Greece should get cheaper rates on its 130 billion euro aid deal and at least two more years from the European Union and International Monetary Fund to repay them, the chief negotiator of the country's private sector creditors said on Tuesday. But better terms could only come after Athens delivers on commitments it has made to fiscal reform, Charles Dallara, managing director of the Institute of International Finance (IIF), told a news conference while on a trip to Beijing.
"Once that has been done, and I am confident it will be done, Europe and the IMF should move quickly to extend the adjustment period for at least two years and provide the modest additional financial support for that extension to be effective,» Dallara said.
"Only some 15-20 billion euros is needed. This can easily be realiζed in part by reducing interest rates on the loans which Europe and the IMF made to Greece on more concessional terms,» he continued, adding that responses to the Greek debt crisis placed too much emphasis on short-term austerity and not enough on improving the country's longer-term competitiveness.
Greek Prime Minister Antonis Samaras, leading a country in its fifth year of recession at a time of rising discontent at home, earlier said he wants two more years to implement economic reforms tied to the aid package to soften their impact.
Athens, where Europe's debt crisis began nearly three years ago, has been boosted by a decision to give Portugal - also the recipient of an international loan package - more time to meet fiscal targets as recession saps Lisbon's ability to deliver.
Under the revised targets, Portugal has until 2014 to bring its budget deficit down to the EU limit of 3 percent, ministers said in a statement on Friday. Previously, the 78 billion euro package required a deficit of 3 percent in 2013.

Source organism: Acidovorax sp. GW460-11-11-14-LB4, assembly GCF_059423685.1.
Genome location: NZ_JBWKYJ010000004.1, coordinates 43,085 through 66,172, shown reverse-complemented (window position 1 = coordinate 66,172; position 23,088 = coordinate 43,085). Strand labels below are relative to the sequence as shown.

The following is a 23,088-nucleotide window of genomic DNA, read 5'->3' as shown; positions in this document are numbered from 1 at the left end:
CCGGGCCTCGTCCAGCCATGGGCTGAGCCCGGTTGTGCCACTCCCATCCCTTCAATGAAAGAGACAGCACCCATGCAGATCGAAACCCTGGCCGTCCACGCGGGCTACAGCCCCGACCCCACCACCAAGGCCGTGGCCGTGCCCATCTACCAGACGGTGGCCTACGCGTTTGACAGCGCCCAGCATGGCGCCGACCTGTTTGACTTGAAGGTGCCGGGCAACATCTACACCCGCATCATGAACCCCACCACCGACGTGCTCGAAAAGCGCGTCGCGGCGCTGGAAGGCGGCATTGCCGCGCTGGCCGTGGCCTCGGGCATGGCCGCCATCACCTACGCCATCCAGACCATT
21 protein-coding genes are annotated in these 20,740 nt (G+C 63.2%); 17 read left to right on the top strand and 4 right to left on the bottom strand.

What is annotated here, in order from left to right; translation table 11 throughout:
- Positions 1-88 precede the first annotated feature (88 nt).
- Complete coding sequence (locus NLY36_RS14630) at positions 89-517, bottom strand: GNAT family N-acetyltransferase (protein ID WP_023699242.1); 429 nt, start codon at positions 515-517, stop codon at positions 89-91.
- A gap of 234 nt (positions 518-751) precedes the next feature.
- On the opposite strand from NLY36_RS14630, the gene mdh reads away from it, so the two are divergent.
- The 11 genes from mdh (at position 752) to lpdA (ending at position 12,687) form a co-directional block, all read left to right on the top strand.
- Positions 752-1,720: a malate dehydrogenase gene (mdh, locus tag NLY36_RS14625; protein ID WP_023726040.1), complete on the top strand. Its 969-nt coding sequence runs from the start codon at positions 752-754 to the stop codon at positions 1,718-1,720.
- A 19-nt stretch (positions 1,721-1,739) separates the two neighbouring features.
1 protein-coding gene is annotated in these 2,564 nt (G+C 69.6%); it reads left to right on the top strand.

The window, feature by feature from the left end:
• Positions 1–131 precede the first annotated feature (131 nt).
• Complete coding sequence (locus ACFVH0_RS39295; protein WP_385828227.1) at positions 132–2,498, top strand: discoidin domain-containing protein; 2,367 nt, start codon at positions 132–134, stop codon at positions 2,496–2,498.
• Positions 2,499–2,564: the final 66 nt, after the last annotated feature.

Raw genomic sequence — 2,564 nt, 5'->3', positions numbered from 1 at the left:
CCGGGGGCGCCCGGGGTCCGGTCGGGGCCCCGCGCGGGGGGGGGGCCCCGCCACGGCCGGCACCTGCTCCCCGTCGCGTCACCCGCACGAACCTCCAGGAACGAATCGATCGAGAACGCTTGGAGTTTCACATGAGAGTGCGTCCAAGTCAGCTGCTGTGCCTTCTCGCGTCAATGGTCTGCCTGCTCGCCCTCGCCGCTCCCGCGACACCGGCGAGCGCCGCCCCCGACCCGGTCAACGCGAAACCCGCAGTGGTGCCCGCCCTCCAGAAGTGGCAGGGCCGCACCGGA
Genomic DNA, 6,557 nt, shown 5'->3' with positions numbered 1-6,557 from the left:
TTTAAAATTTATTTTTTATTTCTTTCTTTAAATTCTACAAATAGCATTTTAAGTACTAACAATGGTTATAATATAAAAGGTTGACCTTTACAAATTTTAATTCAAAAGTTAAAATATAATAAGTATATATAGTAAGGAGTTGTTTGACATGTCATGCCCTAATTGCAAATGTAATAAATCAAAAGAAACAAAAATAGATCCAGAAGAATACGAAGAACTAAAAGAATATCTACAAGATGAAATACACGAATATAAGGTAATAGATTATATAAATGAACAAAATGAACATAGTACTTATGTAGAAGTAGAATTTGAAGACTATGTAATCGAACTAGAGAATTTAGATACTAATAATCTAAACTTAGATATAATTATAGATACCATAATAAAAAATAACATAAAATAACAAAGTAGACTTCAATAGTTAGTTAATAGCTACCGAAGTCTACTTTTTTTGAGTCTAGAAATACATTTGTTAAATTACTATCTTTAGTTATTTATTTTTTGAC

Inspectors from the so-called troika of the IMF, European Commission and the European Central Bank (ECB) are evaluating Greek progress on agreed targets before releasing the next, 32 billion euro ($41.3 billion) tranche from the giant aid package.
Cash-strapped Greece must come up with nearly 12 billion euros of extra cuts for the next two years to get the money, and it has fallen behind in reforms.
IMF Managing Director Christine Lagarde said last week that lenders may agree to some sort of extension.
But Austrian Finance Minister Maria Fekter said in a newspaper interview released on Sunday that Athens would get «a few weeks» more time to meet terms of its international rescue. The idea of having a year or two was dead and no extra money was on the table, she said.
Greece's second loan deal envisages Athens returning to international markets by 2015, but with two consecutive parliamentary elections in May and June after political parties struggled to form a coalition, the country lost ground on its reform agenda. Deepening recession has also made the debt targets less attainable.
Dallara welcomed the ECB's commitment this month to launch a potentially unlimited bond-buying program to lower the borrowing costs of struggling euro zone countries in a bid to end the debt crisis, but said it was at risk of failure.
"The announcement by the ECB was very bold on the one hand, but it will come to naught, nothing, unless Spain or Italy ask for EU/IMF endorsement of an economic program,» Dallara said.
"In the absence of a governmental negotiation of a reform prograμ that is endorsed by the European Commission, the massive potential support by the ECB will remain just potential and will not materialiζe,» he said. [Reuters]